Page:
My little girl shares my love for books and as a nine year old, her choice of books is largely determined by the number of pictures it has. She loves the written word too but any book has to have pictures in it to be interesting.
I have picture books too!
Earlier I spent more time reading the instructions and cursorily looked at the pictures of Guruji and Geetaji’s poses in ‘Light on Yoga’ and ‘Yoga- a Gem for Women’. Today while reading up on some of the asanas in Geetaji’s book, I spent more time looking at the images and noticing little things like the arches, toes and fingers. It was not just hands and legs and their general direction. A year down the line, they may present themselves even more differently. Today, they were fascinating to just look at.
It got me thinking about how children learn, they mimic. They don’t require complicated reasoning or explanations, they just watch and replicate perfectly. Amma would teach tiny tots (who still had to learn to read and write) the Geeta shlokas and they would recite it flawlessly. Perhaps it is their gift of being present wholly in the moment.
Some of the actions in the poses are slightly different from the instructions we receive in class. Adho Mukha Svanasana is a pose that looks different when the teachers demonstrate in class. Perhaps it is to make it accessible to us beginners or maybe the changes have happened over the years as a result of their combined practices. After all, those books were published many years ago. My practice is still very much in the realm of gross muscular movements, a sort of a slow waking up to my body.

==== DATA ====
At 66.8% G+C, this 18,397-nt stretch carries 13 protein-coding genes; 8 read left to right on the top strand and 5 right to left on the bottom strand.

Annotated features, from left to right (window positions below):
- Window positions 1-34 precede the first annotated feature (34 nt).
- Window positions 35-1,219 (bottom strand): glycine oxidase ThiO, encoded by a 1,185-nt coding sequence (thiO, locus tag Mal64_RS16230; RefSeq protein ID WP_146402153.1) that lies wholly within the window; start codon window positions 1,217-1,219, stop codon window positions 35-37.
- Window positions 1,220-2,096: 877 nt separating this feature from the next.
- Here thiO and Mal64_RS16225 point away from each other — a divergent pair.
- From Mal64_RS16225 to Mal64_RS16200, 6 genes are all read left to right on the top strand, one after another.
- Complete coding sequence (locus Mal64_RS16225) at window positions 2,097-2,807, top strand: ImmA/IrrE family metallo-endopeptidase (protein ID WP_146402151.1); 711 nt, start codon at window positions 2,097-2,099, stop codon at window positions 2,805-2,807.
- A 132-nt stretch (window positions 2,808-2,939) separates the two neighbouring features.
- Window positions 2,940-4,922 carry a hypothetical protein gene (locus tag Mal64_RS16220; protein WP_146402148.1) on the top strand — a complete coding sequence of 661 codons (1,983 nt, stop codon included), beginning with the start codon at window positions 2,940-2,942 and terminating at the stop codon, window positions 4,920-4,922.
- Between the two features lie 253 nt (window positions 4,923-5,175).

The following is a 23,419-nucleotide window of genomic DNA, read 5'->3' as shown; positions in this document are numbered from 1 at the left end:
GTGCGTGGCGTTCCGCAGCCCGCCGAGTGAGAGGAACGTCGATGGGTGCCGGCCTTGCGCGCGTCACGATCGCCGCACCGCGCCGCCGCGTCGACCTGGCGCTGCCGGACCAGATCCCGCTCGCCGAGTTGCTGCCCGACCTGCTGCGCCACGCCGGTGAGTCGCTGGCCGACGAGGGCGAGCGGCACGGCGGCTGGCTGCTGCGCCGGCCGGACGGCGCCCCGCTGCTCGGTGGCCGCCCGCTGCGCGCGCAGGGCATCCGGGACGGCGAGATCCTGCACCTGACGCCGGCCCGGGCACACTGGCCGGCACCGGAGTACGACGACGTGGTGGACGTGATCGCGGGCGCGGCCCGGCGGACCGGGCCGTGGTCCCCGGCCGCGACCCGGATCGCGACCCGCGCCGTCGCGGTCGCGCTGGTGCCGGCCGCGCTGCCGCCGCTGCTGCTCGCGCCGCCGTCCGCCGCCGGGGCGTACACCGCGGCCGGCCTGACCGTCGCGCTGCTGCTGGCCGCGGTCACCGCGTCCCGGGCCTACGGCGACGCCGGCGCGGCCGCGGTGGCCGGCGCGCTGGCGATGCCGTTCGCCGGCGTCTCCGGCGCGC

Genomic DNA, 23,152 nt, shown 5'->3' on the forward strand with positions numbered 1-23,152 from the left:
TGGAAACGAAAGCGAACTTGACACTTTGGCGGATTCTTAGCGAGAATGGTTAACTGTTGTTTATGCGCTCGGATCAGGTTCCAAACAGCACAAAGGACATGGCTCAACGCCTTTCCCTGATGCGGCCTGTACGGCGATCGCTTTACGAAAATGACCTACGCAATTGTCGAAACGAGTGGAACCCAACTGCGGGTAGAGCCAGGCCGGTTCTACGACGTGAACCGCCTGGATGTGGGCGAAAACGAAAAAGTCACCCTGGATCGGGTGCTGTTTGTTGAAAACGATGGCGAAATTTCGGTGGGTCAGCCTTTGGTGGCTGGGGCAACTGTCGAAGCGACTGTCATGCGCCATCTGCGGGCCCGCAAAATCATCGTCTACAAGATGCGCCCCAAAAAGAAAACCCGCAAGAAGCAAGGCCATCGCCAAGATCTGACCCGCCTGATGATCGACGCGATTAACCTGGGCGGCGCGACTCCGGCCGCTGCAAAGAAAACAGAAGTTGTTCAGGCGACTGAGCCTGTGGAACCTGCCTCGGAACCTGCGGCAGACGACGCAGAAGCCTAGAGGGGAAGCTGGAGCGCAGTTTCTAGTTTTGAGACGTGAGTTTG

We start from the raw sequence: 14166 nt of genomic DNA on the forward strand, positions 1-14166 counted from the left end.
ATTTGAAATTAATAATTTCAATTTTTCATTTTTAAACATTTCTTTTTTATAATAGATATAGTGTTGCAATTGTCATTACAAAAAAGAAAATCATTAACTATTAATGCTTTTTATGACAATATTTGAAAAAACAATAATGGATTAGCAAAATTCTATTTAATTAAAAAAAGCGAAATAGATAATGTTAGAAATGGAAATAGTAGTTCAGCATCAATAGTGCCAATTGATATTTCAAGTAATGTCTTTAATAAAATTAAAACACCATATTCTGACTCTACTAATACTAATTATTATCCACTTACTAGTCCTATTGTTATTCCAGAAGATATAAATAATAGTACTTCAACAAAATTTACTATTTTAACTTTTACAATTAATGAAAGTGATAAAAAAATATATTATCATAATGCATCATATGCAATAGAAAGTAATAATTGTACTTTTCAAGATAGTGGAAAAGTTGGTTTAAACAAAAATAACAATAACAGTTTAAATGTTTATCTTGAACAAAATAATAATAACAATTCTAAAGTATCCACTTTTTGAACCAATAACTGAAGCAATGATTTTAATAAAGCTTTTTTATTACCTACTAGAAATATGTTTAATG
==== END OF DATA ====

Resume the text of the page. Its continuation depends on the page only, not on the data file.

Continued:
While wriggling my toes a few months ago, I wondered if I could isolate movements in individual toes. No reason other than to see if I could train it. It was not a deliberate plan but whenever I remembered about that idea, I just concentrated my attention on a single toe. I have managed to isolate it to a certain extent. Now I can flex just the second toe at will. It seems frivolous as a pursuit but I found it enlightening to see how much of our body can be trained using the mind. The same principle is at work when the instructions are to lift the arches or move the back thigh behind. I have to take my attention to that location and over time, there is sensitivity generated in that area.
While reading some of the instructions, it struck me once again how much I have to learn. I struggle with the asanas most of the time and if I miss a regular practice due to any reason, the body springs back quickly into its stiffness. I missed a couple of days of the Week 4 sequence and so decided to continue with it for a day or two. There was a small incident with the brick while I was trying to release my hamstrings and I injured myself. The brick flipped and my spine jerked violently. Right then, I knew that I hurt the same spot that I had injured about a year and a half ago in the class I used to go to. Back then, I was given some twisting and forward bends so I just repeated those poses now. The concave back position in the forward extensions gives relief for a while. It is a bit better but looks like it will take its time. I guess it’s a long way before my spine becomes strong and supple enough to withstand all kinds of shocks.